The 2010-11 PDG Cohort

In April, CCI announced the annual call for applications to the 2010-11 Proposal Development Group (PDG). Several noteworthy applications were received, unfortunately, the California State University financial crisis has severely impacted our budget, making it impossible to fully fund the program.

In spite of the constraints, we are proud to announce Dr. Nancy Mirabal to be the recipient of this year's research support award for her work on Politics of Gentrification (see below). The Institute looks forward to improved financial circumstances in the near future so that the full PDG program can resume offering these invaluable opportunities not only for faculty development but for the support of projects with an impact on communities of color.
 
If you want to learn more about this program contact the Institute at cci@sfsu.edu.
 
 
 
The Politics of Gentrification
and its Impact on Latina/os in San Francisco's Mission District

A mural in San Francisco's Mission District

 
 
 
 
 
 
 
 
 
 
 
 
 
 
 
 
 
 
 
 
 
 
 
 
 
 
 
A mural in San Francisco's Mission District
 
 
 
The César Chávez Institute is glad to announce the awarding of a research development grant to Dr. Nancy Mirabal of Raza Studies to pursue a new phase of her on-going work to understand and address the displacement of Latinas/os in San Francisco's traditionally Latina/o district.
 
In 2009 Dr. Mirabal completed a decade-long community oral history project on gentrification in The Mission. Having collected a rich cache of oral histories, archived census data, policy reports, newspapers, printed media, and art, she published "Geographies of Displacement: Latina/o, Oral History and the Politics of Gentrification in San Francisco' Mission District" in Public Historian: The Journal of Public History, the premier journal for oral history and social documentation.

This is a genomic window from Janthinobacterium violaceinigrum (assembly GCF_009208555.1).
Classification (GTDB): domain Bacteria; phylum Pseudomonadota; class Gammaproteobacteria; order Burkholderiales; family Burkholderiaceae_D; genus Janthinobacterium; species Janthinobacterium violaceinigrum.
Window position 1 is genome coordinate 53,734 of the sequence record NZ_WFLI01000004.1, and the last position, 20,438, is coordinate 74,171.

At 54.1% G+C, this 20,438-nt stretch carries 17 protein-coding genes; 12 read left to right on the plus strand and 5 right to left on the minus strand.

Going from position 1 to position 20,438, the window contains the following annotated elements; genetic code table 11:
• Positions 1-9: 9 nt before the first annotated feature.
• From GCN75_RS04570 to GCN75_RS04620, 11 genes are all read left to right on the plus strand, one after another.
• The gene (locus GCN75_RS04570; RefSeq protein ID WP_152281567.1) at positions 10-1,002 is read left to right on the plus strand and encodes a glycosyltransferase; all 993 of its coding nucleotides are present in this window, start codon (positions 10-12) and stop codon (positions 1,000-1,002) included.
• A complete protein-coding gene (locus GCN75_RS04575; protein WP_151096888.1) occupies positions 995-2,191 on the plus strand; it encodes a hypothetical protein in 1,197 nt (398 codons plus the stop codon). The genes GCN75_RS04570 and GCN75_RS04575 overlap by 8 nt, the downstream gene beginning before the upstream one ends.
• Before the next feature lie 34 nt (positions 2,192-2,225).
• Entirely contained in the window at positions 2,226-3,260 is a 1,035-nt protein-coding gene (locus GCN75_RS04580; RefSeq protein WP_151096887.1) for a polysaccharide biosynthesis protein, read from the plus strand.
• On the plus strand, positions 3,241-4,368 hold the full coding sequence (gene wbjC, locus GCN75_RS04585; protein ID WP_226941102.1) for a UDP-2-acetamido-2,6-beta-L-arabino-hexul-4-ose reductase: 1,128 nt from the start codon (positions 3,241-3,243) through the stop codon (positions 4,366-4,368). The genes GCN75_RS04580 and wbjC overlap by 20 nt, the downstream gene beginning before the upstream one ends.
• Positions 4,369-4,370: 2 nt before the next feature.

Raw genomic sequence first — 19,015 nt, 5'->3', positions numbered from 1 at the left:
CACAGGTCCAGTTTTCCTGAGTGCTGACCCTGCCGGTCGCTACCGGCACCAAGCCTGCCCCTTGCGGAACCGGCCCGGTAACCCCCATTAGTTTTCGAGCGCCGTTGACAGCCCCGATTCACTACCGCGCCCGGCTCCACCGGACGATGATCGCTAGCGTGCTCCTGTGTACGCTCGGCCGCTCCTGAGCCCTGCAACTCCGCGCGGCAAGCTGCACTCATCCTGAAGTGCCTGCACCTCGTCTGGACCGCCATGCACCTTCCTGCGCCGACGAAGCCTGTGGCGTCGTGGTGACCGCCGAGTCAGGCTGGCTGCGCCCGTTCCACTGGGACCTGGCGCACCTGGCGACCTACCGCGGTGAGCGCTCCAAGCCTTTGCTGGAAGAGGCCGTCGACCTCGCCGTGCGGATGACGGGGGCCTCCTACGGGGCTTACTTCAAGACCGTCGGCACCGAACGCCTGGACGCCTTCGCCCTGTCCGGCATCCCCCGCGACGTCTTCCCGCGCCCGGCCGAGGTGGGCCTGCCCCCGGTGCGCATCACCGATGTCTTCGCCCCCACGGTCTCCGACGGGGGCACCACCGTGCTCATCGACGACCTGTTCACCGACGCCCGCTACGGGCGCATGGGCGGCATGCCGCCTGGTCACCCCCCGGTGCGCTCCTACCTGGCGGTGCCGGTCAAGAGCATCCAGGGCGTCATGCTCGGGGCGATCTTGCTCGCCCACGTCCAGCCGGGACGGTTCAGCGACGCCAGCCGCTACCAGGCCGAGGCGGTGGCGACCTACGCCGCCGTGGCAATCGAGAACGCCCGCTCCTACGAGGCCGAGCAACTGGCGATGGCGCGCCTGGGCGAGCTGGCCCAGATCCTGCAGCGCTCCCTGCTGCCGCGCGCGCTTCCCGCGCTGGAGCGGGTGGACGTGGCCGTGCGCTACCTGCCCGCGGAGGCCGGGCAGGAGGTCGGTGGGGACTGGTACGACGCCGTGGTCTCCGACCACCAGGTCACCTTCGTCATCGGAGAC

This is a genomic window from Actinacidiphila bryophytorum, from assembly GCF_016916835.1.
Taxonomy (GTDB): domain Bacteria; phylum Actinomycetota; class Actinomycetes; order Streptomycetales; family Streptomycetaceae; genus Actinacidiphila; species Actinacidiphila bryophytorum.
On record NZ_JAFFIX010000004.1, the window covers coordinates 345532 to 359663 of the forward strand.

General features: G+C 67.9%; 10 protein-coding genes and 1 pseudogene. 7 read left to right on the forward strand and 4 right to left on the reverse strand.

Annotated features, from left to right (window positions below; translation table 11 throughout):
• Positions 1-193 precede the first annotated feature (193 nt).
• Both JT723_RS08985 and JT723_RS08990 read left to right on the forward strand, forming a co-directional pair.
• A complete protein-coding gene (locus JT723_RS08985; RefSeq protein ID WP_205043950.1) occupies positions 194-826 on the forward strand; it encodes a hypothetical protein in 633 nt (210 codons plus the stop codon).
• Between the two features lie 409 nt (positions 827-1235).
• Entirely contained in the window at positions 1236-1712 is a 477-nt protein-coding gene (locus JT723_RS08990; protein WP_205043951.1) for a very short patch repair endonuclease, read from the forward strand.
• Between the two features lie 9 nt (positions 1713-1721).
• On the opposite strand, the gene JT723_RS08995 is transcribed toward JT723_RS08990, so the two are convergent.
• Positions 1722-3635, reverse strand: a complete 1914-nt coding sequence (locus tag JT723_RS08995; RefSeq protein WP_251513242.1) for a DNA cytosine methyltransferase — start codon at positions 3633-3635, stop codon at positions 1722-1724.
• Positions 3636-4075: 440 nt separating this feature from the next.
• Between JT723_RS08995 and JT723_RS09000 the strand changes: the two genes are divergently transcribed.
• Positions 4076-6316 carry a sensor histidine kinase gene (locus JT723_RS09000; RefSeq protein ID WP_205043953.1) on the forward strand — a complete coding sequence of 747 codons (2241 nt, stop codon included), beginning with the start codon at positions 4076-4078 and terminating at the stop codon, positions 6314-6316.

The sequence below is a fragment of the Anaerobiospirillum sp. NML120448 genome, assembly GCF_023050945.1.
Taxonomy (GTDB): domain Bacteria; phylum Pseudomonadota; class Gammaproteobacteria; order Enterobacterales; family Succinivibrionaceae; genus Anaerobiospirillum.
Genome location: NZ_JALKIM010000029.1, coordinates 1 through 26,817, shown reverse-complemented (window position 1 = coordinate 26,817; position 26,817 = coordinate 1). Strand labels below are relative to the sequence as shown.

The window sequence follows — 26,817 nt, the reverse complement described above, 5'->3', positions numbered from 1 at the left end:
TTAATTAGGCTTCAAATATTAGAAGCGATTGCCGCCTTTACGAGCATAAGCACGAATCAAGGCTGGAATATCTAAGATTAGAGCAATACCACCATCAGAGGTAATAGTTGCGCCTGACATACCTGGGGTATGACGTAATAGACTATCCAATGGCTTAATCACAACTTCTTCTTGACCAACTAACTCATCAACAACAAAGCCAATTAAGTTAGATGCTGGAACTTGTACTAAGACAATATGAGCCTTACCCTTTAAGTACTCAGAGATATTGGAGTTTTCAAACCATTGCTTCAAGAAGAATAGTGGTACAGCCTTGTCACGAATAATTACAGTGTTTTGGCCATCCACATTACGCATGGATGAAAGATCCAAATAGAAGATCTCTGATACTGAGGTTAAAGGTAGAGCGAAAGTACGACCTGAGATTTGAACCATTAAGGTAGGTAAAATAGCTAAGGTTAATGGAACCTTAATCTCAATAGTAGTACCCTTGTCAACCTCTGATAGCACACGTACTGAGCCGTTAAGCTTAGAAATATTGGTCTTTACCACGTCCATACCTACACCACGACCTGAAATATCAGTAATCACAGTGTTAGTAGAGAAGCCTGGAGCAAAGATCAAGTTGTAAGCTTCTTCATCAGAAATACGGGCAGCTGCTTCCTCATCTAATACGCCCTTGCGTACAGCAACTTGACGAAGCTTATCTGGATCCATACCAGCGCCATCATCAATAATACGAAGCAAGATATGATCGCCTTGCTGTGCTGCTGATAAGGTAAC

With this award from CCI, Dr. Mirabal will focus now on drafting grants and securing funding to expand the project in four major areas: to

(1) further examine gentrification and its impact on Latina/os;
(2) offer solutions to resist displacement;
(3) investigate new media and technology tools to complicate oral historical methodologies; and

(4) strengthen the relationship between oral histories and community-based research.

Nancy will continue to emphasize oral historical methodologies (i.e. oral histories, ethnographies, interviews, etc.) because she finds that Latina/os have been erased from the public discourse on gentrification. She hopes that, by merging oral histories with other forms of research and analysis, she can focus more closely on the experiences of Latina/os and initiate a needed dialogue on displacement that includes the perspectives of Latina/os.
 
Contact: Nancy Mirabal